Picture a big-time college basketball player on the foul line, on national television. Underneath his name on your TV set are the usual factoids: height, weight, hometown. And imagine, next to the word major, you saw the following:
Go ahead, laugh. Not many major college athletes sign up for “serious” academic pursuits to begin with — when’s the last time you saw the kid at the foul line majoring in electrical engineering? These athletes are out there, but they’re rare. So, heck, a basketball major? Why not?
But could a college athlete majoring in, ahem, basketball, be a more intellectually rigorous student than he otherwise would? David Pargman, a professor emeritus of educational psychology at Florida State University, makes a convincing case that a basketball, football, baseball major can do basketball, football, and baseball players a world of good.
(MORE: Maryland and Rutgers Bolt For The Big 10: Are These College Conference Shakeups Worth It?)
In an article published in the Chronicle of Higher Education, headlined “End the Charade: Let Athletes Major In Sports,” Pargman writes:
Why do we impose upon young, talented, and serious-minded high school seniors the imperative of selecting an academic major that is, more often than not, completely irrelevant to, or at least inconsistent with, their heartfelt desires and true career objectives: to be professional athletes?
Acquisition of athletic skills is what significant numbers of NCAA Division 1 student athletes want to pursue. And this is undeniably why they’ve gone to the campus of their choice. Their confessions about their primary interest are readily proclaimed and by no means denied of repressed. These athletes are as honest in recognizing ad divulging their aspiration as is the student who declares a goal of performing some day at the Metropolitan Opera or on the Broadway stage. Student athletes wish to be professional entertainers. This is their heart’s desire.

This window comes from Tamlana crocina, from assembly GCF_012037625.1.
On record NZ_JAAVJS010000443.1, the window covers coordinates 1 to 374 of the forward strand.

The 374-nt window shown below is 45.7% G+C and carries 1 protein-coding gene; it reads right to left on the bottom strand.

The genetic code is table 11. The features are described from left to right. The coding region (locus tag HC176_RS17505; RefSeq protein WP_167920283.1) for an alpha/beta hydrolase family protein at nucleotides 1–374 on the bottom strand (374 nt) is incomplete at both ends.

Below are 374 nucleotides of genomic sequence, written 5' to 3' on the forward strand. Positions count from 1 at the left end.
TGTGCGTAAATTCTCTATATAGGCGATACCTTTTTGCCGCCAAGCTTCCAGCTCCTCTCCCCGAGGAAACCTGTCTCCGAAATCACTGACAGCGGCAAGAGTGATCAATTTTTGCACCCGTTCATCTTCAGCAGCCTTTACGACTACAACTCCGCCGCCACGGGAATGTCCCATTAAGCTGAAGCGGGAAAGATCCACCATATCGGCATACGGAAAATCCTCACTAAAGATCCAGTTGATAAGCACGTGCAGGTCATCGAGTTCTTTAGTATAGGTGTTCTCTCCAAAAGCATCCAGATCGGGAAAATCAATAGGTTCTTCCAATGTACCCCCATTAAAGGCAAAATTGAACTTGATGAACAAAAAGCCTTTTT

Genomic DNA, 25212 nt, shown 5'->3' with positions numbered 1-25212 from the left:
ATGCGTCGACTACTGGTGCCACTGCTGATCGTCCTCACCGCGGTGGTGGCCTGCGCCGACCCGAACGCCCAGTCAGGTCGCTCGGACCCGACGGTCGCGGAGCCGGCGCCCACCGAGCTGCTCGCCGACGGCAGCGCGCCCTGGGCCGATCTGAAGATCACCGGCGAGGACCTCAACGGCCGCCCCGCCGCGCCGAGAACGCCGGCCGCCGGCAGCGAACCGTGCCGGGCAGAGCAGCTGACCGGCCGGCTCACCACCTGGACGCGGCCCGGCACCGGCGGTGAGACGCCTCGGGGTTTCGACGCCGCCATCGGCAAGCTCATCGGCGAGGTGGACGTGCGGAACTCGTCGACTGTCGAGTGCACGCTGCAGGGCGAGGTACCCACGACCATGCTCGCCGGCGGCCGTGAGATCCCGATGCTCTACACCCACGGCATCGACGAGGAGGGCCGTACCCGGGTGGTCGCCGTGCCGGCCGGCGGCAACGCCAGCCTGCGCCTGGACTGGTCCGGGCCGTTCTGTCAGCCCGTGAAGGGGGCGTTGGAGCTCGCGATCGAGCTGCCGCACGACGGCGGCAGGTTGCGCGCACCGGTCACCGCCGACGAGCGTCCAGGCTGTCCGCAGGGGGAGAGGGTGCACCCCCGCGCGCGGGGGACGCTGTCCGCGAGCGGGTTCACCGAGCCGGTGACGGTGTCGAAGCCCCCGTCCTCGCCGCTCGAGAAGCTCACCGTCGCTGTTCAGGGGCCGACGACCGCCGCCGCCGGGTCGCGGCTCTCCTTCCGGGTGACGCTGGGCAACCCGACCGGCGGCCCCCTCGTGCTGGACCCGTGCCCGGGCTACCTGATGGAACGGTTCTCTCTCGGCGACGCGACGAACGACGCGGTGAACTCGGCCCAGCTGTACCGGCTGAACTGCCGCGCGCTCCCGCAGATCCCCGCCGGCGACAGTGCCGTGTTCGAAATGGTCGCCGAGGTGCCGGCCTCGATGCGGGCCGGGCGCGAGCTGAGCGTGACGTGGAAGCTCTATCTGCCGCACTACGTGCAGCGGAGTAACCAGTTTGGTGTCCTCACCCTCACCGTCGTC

Their family members, friends, and high-school coaches acknowledge and support that goal, so why not let them step out of the closet and declare their true aspiration – to study football, basketball, or baseball? Why not legitimize such an academic specialty in the same manner that other professional performance careers, such as dance, voice, theater, and music, are recognized and supported? Why treat preparation for professional sports careers differently? Why not establish a well-planned, defensible, educationally sound curriculum that correlates with a career at the elite level of sports?
Pargman then offers a model curriculum. After an athlete takes the same core requirements as the rest of the student population during his first two years, a “sports performance” program might look something like this:
- Junior year, first semester: anatomy and physiology; educational psychology (introduction to learning theory); laboratory in heavy resistance training; football, basketball, or baseball offensive strategies (scrimmage).
- Junior year, second semester: introduction to sports psychology; introduction to physiology of exercise; laboratory in aerobic fitness training; elements of contract law; football, basketball, or baseball laboratory (scrimmage); health education.
- Senior year, first semester: introduction to human nutrition; public speaking; football, basketball, or baseball laboratory (offensive and defensive strategies); introduction to sports coaching.
- Senior year, second semester: introduction to motor learning; stress and performance; elements of business law; the body in motion (kinesiology).